Midnight Atlanta
PublisherLittle, Brown
Date Published02 July 2020
Price£ 19.99

Midnight Atlanta

by Thomas Mullen

Atlanta 1956. When the black owner of the Atlanta Daily Times is shot and killed, reporter Tommy Smith is determined to find the culprit.


This latest book by Thomas Mullen continues his excellent series set in post-war Atlanta, exploring an issue which the Black Lives Matter movement has brought once again to prominence. Set in 1956, it presents a picture of unfairness based on colour that is repugnant to any unbiased reader.

The characters who live in this recreated world are not mere cyphers, however, but drawn convincingly, with specific practical constraints arising from the local environment. Many of the characters have appeared in previous books in the series, including the chief protagonist here, the ex-cop and now a reporter Tommy Smith.

Tommy is at his office desk asleep late at night when he is awoken by a gunshot. Investigating, he finds his boss and editor Arthur Bishop shot dead. He calls the police but knows from experience that a homicide will be dealt with by white officers who are unlikely to put much effort into the case. His expectations are realised when they first aggressively question Smith, and subsequently arrest Bishop’s wife, with minimal justification.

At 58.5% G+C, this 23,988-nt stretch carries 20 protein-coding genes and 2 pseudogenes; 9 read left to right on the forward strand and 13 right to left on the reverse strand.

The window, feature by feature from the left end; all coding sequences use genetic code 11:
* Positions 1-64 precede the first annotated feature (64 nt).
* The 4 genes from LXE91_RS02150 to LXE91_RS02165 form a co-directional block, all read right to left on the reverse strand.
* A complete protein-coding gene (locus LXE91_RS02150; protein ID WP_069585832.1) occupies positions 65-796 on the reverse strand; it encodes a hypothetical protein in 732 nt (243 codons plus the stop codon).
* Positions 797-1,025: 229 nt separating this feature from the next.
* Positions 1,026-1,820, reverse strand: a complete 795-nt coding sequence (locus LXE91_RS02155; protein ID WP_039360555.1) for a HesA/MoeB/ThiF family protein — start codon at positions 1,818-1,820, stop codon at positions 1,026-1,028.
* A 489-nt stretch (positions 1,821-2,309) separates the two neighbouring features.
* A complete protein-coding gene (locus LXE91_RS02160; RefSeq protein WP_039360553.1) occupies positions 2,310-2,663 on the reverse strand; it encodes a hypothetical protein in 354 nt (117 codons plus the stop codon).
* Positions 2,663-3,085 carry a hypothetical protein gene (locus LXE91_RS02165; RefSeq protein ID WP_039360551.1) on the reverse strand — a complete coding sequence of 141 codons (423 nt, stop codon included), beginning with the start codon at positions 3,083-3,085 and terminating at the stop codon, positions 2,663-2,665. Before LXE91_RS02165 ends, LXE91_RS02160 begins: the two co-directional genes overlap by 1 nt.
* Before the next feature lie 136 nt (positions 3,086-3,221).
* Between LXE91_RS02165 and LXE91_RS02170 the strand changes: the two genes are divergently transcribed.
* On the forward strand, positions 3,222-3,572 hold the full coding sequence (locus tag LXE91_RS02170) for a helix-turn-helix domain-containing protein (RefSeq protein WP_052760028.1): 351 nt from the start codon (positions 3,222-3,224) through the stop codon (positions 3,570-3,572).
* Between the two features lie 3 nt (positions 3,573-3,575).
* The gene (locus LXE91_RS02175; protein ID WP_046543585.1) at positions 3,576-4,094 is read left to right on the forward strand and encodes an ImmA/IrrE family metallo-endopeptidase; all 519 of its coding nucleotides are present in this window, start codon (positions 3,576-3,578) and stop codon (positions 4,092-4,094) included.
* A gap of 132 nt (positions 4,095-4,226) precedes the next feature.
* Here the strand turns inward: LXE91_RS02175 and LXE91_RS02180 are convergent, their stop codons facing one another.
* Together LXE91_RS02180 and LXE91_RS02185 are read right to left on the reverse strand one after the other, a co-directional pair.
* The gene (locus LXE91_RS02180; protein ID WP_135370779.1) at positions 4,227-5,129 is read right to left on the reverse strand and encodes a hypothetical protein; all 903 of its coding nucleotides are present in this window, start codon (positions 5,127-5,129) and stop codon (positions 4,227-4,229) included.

Smith decides to investigate the murder himself, using his experience and the occasional hint from his ex-colleagues, including Boggs, another character who has featured in the series. Also involved in the case is McInnis, the white sergeant who heads the small section of black officers in the city. McInnis has been on a journey since his appointment: initially as prejudiced as most, he has come to respect the men he supervises, although his attitudes do him no favours with his bigoted neighbours and contemporaries in the police.

In his research Smith comes up against not only the white police establishment but also the FBI and Pinkerton agents, whose interest is initially unclear. Unravelling the full story eventually calls for an exploration of the politics in the early black liberation struggle, aspects of real estate dealing in Atlanta, and a particularly horrifying instance of white-on-black violence.

The ramifications of colour prejudice are laid bare; the ways in which it complicates life and adds to the problems of a group already economically disadvantaged are explained in fine detail through episodes in the lives of Smith, McInnis and other characters. Anyone who has read Kate Werran’s recent book An American Uprising about an incident involving black GIs stationed in England in 1943 will find much here that is familiar.

It says much about the leading characters in the book that, despite persistent opposition, progress is made in uncovering the chain of events which led to Bishop’s death. With limited resources, Smith makes clever inferences and doggedly pursues key lines of enquiry even after a savage beating, and the ever-present risk of more of the same from the authorities supposedly constituted for his protection. This is a gripping story told with impressive skill.

Reviewed 21 November 2020 by Chris Roberts